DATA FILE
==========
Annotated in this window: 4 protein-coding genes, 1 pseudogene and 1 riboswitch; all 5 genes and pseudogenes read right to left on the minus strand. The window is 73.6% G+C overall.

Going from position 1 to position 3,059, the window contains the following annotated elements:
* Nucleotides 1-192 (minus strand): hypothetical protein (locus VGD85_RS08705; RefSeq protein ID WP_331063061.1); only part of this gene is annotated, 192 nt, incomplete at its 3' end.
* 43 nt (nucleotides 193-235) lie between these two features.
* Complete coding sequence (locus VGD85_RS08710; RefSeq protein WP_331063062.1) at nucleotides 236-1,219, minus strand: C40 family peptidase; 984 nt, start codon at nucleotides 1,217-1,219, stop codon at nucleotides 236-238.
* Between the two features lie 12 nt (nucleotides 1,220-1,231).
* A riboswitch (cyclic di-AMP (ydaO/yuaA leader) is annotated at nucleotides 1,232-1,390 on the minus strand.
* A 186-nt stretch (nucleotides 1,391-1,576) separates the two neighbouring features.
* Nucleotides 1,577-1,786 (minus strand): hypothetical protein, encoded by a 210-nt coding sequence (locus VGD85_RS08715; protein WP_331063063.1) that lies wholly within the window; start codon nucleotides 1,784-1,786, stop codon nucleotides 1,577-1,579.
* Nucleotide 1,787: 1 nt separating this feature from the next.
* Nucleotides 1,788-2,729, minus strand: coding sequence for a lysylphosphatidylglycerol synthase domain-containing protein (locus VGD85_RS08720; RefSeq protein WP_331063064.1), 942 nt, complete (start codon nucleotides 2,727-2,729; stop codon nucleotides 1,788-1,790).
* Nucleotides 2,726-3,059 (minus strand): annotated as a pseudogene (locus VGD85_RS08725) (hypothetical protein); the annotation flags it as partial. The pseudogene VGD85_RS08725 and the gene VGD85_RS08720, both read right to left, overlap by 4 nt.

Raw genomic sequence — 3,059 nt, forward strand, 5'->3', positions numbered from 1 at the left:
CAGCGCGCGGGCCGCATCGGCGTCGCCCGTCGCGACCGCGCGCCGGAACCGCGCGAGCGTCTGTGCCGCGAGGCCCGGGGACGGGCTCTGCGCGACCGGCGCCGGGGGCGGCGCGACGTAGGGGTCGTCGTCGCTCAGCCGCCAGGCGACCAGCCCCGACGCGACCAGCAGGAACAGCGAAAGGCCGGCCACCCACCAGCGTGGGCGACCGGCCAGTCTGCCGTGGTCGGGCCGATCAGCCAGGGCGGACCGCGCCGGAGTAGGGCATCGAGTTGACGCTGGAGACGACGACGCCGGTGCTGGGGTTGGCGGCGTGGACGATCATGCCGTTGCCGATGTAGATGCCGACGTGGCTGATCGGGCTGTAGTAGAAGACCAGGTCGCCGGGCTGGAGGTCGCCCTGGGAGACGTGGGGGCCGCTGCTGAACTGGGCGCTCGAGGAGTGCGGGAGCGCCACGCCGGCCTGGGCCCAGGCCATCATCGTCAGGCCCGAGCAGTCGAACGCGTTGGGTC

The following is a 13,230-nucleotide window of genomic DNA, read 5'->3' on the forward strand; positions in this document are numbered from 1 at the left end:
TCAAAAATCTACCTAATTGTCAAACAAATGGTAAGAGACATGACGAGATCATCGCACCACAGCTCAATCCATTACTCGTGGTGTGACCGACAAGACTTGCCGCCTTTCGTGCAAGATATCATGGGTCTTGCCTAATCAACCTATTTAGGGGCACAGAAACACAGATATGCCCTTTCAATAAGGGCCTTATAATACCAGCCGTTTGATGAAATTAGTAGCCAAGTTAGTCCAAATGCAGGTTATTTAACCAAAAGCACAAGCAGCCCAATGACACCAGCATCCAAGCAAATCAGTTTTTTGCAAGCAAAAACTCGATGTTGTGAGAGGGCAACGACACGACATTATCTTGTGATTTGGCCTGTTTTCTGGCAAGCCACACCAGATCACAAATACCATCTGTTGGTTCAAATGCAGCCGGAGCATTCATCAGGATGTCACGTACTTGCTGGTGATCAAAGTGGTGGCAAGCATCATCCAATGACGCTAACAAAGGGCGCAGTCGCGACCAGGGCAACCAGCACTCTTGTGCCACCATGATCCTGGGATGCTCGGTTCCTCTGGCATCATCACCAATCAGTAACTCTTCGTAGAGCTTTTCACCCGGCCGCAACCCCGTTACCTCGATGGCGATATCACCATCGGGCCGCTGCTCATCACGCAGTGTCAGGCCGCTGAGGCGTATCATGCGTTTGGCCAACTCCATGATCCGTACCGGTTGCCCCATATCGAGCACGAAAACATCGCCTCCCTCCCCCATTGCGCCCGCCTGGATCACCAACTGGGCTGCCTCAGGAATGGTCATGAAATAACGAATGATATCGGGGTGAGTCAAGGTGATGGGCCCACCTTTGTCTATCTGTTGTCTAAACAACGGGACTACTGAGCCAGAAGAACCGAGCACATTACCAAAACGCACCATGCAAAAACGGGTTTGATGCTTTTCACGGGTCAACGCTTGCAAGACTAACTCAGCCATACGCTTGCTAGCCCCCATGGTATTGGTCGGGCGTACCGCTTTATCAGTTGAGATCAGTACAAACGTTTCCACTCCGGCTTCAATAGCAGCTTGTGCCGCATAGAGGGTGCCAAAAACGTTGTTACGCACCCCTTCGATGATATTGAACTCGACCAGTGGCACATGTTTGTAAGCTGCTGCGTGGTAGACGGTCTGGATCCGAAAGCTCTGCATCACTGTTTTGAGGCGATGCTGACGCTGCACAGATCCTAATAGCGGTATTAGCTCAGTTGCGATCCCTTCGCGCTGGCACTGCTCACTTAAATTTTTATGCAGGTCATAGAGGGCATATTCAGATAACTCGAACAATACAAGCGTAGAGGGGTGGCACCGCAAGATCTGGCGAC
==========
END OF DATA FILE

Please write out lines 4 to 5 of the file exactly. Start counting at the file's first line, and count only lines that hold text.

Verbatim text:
* 43 nt (nucleotides 193-235) lie between these two features.
* Complete coding sequence (locus VGD85_RS08710; RefSeq protein WP_331063062.1) at nucleotides 236-1,219, minus strand: C40 family peptidase; 984 nt, start codon at nucleotides 1,217-1,219, stop codon at nucleotides 236-238.